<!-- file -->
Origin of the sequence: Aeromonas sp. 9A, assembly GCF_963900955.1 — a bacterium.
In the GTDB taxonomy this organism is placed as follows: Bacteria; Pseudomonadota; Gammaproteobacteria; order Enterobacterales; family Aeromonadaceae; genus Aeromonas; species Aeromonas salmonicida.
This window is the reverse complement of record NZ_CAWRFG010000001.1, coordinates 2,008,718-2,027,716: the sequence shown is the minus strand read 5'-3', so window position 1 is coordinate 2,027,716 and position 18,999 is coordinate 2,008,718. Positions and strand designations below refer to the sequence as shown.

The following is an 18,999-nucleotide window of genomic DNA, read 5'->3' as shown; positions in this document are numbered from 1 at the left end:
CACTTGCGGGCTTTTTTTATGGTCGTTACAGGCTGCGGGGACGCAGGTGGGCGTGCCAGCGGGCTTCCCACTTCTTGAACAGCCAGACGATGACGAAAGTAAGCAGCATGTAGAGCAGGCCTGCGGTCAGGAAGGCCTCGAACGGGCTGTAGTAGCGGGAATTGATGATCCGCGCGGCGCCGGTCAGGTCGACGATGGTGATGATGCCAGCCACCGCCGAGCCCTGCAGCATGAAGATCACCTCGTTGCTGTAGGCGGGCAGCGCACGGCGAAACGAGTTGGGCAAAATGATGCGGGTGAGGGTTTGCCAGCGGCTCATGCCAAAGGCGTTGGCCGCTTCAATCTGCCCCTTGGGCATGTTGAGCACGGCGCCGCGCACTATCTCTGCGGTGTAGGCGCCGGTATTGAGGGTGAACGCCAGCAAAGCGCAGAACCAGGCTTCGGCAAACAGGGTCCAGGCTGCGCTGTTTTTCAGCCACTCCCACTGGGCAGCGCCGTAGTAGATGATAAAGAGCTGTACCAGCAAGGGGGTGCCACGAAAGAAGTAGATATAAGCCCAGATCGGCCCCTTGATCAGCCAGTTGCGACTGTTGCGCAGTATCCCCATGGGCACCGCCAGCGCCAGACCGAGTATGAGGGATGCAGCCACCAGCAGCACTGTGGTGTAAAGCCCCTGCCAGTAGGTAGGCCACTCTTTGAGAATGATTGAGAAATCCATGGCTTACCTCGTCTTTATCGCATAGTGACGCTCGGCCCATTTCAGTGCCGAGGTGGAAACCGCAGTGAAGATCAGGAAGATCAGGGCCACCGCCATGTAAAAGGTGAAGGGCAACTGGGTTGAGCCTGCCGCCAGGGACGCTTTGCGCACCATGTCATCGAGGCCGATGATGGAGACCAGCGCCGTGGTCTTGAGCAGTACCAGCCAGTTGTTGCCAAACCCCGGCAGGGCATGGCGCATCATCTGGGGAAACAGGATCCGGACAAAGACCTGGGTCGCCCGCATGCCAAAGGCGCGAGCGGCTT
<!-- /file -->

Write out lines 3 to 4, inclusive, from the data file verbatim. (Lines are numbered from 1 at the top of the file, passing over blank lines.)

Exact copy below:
This window is the reverse complement of record NZ_CAWRFG010000001.1, coordinates 2,008,718-2,027,716: the sequence shown is the minus strand read 5'-3', so window position 1 is coordinate 2,027,716 and position 18,999 is coordinate 2,008,718. Positions and strand designations below refer to the sequence as shown.

The following is an 18,999-nucleotide window of genomic DNA, read 5'->3' as shown; positions in this document are numbered from 1 at the left end: